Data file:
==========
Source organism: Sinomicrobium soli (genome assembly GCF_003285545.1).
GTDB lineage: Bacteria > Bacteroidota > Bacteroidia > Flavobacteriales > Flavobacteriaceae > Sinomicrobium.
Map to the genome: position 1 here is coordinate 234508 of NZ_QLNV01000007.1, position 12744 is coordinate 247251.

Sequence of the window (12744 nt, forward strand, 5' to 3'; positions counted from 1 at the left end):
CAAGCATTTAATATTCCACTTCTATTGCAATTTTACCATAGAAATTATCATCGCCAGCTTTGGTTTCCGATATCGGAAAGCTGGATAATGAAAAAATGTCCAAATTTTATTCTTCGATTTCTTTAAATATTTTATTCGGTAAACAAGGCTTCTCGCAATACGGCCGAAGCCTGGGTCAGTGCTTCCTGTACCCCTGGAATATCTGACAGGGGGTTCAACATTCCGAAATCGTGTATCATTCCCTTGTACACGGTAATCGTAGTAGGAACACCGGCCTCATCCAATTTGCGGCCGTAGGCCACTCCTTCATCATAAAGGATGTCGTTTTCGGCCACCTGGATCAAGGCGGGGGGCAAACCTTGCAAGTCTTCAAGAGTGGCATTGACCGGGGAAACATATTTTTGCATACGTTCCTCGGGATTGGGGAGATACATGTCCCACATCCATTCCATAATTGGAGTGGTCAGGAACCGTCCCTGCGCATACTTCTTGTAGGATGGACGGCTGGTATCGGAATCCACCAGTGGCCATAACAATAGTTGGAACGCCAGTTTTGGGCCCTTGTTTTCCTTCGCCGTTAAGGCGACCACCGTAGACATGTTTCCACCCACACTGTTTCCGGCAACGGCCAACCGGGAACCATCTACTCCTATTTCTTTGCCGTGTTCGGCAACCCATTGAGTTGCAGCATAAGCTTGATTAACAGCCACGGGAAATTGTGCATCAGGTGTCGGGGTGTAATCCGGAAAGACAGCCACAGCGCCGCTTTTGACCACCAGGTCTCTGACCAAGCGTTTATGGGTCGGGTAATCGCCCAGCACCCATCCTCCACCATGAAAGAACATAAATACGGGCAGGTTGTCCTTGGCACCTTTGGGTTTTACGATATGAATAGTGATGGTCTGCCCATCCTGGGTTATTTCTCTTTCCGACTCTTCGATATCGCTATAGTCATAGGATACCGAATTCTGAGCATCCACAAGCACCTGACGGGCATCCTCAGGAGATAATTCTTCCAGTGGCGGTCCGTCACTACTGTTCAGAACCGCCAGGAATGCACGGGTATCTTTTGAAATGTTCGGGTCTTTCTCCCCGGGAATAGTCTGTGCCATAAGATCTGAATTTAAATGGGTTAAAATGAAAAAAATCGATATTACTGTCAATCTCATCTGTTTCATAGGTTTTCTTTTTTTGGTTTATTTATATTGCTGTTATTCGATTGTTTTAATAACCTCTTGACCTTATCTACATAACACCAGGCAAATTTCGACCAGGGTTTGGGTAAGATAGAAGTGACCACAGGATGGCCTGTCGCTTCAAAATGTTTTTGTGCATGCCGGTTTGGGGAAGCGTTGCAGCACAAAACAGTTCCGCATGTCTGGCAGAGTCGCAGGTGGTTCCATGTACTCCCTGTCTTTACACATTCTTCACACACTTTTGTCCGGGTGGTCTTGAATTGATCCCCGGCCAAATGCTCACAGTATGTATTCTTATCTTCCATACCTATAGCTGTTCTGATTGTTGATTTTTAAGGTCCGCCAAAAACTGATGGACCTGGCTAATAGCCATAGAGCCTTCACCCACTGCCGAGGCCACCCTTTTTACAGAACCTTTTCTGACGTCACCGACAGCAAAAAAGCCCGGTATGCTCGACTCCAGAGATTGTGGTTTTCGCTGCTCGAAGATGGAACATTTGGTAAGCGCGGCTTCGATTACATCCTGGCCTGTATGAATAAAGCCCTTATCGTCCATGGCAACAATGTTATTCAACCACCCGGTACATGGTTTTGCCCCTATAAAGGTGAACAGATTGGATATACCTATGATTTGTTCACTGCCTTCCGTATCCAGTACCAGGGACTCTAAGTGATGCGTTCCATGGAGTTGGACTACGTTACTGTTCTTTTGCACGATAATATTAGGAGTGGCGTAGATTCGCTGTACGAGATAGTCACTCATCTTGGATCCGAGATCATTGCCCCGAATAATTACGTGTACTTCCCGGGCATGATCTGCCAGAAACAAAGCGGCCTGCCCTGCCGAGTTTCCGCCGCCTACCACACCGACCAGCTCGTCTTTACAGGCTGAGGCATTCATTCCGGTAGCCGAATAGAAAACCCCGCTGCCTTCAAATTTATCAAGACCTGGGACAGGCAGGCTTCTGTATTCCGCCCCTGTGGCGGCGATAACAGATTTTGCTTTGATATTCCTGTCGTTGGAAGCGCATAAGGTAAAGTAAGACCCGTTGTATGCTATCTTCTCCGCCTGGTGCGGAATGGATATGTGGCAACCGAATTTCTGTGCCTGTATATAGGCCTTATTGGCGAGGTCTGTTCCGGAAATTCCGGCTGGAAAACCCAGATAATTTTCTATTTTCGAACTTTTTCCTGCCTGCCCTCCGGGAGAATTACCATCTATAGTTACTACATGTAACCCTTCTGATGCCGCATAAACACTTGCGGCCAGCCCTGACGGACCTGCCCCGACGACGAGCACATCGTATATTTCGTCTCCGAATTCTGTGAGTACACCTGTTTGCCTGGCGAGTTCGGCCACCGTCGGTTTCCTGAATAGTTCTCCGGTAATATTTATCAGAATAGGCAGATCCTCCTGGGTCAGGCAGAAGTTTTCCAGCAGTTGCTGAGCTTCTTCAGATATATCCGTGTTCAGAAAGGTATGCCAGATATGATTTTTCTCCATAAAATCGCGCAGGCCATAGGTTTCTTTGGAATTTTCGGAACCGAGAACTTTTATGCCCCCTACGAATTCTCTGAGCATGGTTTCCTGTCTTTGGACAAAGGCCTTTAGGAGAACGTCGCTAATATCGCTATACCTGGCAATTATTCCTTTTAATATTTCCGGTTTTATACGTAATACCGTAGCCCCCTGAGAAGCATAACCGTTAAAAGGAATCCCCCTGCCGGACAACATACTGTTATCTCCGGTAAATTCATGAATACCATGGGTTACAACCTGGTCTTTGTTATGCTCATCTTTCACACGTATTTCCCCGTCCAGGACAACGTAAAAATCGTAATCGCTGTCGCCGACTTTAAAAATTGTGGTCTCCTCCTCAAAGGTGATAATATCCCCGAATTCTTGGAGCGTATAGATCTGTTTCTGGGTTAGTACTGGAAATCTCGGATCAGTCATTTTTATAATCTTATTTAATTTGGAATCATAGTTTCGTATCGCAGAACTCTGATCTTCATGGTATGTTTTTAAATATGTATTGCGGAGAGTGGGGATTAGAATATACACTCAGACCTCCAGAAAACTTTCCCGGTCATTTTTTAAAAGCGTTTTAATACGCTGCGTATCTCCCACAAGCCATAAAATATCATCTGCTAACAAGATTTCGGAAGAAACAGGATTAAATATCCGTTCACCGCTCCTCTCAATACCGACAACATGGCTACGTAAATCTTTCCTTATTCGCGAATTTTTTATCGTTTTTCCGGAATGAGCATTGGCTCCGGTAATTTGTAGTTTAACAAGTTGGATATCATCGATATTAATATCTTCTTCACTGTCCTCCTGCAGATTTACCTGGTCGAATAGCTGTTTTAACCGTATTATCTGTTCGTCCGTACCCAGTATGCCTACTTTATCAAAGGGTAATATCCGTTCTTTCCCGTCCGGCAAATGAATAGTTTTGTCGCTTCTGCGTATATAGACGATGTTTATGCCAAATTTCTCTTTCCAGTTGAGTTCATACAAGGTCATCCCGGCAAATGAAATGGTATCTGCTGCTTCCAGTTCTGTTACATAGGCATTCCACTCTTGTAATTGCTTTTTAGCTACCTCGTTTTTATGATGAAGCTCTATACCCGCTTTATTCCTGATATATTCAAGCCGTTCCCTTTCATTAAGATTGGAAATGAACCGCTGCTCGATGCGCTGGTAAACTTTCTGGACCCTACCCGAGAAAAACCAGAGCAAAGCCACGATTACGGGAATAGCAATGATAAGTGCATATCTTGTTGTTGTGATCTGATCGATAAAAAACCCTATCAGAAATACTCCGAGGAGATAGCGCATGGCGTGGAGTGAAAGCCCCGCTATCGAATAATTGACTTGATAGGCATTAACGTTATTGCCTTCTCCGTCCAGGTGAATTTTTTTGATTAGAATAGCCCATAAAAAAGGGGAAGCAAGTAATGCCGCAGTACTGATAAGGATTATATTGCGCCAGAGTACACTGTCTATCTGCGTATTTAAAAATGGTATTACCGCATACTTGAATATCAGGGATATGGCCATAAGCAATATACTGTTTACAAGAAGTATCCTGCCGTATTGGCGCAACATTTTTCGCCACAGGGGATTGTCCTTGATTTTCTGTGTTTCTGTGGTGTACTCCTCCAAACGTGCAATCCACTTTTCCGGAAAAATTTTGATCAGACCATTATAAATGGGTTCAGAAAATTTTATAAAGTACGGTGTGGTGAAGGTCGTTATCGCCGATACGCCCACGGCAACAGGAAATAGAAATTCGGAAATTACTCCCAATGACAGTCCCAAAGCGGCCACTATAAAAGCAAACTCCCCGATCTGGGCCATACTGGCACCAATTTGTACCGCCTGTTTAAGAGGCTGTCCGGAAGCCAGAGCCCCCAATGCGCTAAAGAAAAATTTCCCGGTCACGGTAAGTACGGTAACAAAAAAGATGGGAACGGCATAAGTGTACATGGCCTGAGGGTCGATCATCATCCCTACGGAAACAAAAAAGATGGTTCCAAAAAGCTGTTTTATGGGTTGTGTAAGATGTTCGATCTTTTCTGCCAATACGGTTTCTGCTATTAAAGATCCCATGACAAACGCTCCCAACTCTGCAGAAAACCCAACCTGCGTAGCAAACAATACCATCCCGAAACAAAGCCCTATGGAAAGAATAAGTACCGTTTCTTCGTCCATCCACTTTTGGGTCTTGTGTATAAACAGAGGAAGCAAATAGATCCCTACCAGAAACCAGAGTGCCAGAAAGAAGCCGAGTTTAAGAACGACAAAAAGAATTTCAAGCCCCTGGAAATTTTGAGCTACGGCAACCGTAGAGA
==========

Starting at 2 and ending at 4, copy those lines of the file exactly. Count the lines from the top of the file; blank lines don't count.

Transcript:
GTDB lineage: Bacteria > Bacteroidota > Bacteroidia > Flavobacteriales > Flavobacteriaceae > Sinomicrobium.
Map to the genome: position 1 here is coordinate 234508 of NZ_QLNV01000007.1, position 12744 is coordinate 247251.

Sequence of the window (12744 nt, forward strand, 5' to 3'; positions counted from 1 at the left end):